“Wind farm turbines are now generating pathology, but where are the queues of suffering Dutch from living near the sound of traditional windmills?”
This is the most childish, anti-scientific piece I’ve ever read on Crikey. And think of the competition.
Chapman seems utterly unaware of turbine infrasound. Unaware also of the fact that multiple wind turbines cause complex resonances and vibrations which have nothing to do with standard decibel measures. He’s made no effort to examine the growing evidence of serious health effects linked to turbine sound. Relying on wind propagandists is like trusting tobacco companies.
I doubt Chapman has ever spent time next to industrial wind turbines or “Dutch” windmills (which of course were all over Europe) operating. I’m familiar with both. Traditional windmill noise, for obvious reasons of scale and technology, is nothing like a 140 metre high turbine with a span approaching that of the MCG. That’s right, 80 or 90 metres. With nacelles (turbine housing) the size of a bus. Batteries of them, across the landscape. 128 around Waubra alone. Hundreds more coming soon.
To patronise sufferers as “nocebo” whingers is insulting. This isn’t mass hysteria, nothing like high-voltage lines or mobile phone towers. Many supported windfarms and even had turbines on their land. They were lied to by the wind companies and the government, who know all about the crippling physiological effects of turbine sound. (And about blade flicker also.) These include tachycardia and other cardiovascular problems, vertigo,tinnitus, migraines, sleep deprivation, nausea, headaches, etc. But extreme secrecy, intimidation, bribery, lying and contractual gagging are standard wind company practice. As the wind fraud is exposed abroad, provincial Australia is being suckered by these carpetbaggers. Driven off the coast, wind spivs now target politically weak, poorer inland areas: western Victoria being the worst affected. The insulation scandal was merely incompetence. The wind fraud is conscious and deliberate.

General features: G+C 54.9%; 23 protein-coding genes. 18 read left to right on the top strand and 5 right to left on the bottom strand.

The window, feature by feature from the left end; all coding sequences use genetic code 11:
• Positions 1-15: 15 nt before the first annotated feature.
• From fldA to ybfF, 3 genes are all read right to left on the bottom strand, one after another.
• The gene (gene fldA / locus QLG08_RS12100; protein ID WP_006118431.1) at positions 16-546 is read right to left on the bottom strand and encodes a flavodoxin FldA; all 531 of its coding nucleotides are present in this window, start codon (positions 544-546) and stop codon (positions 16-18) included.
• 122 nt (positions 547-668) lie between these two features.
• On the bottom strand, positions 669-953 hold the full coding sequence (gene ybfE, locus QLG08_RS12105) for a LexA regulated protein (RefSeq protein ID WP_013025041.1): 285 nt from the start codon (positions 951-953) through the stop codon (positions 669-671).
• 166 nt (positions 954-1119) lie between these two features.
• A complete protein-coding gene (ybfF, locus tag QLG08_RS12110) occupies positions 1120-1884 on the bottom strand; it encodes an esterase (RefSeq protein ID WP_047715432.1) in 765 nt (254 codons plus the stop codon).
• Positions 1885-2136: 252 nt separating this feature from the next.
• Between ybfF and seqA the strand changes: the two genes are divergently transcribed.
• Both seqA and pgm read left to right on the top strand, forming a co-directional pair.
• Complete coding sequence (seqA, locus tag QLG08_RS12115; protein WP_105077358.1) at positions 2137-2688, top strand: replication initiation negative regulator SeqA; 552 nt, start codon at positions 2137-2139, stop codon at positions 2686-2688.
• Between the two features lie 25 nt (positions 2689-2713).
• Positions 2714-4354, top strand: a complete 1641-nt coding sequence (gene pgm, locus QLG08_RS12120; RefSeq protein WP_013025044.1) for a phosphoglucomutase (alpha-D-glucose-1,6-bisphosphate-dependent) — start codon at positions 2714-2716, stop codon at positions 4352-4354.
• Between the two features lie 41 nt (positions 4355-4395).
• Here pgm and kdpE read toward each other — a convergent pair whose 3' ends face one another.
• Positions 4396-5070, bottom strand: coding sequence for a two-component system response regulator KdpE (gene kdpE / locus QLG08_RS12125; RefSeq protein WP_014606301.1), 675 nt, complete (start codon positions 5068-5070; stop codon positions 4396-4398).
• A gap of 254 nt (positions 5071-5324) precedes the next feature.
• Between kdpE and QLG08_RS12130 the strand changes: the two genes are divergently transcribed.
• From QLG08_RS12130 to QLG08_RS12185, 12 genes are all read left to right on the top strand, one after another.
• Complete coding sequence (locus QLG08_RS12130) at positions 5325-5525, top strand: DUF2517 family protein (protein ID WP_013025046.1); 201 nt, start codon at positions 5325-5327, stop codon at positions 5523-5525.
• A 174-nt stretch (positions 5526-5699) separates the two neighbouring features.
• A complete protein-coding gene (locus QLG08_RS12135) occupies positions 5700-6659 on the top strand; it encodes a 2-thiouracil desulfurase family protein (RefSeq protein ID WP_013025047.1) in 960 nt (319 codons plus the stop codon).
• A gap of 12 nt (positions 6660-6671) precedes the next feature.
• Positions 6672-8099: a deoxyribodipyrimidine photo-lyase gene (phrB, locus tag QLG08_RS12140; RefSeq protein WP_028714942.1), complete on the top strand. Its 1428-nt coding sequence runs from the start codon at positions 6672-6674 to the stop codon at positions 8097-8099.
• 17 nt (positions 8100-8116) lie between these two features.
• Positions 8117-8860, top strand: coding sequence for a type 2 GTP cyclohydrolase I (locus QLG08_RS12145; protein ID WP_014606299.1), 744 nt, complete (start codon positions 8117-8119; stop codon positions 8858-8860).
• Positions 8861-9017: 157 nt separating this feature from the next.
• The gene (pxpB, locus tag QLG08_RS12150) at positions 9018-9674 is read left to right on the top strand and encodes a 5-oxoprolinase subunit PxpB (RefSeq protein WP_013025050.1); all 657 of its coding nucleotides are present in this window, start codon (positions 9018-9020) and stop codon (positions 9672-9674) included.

Read Pierpont’s book “Wind Turbine Syndrome”, and Paul Etherington’s “The windfarm Scam”, which has a chapter on health effects.
Ben – The income from a wind farm is at least $10,000 per machine per annum. And you can still run stock and even crops on the land.
So you can see that even at only 10 wind turbines you have a guaranteed income of at least $100,000 per year – forever, and you can still farm the land. Whats not to like.
And as a bonus you can claim the high moral ground as a greenie.
Theres farmers with windfarms up at Waubra going around talking renewable energy and etc who 10 years ago would have gladly drowned a greenie in a tank of diesel or choked ’em with a brown coal emission.
Nina Pierpont’s authority on the health issues raised might be considered against her research track record: it appears she has exactly zero publications in the peer reviewed literature, on “wind turbine syndrome”, or indeed on any subject. (go to http://www.ncbi.nlm.nih.gov/pubmed/ and search for “Pierpont N” — it won’t take long I promise. Stand by for conspiracy theories and Galileo metaphors about how the scientific establishment have all got together and kept her research out the scientific literature.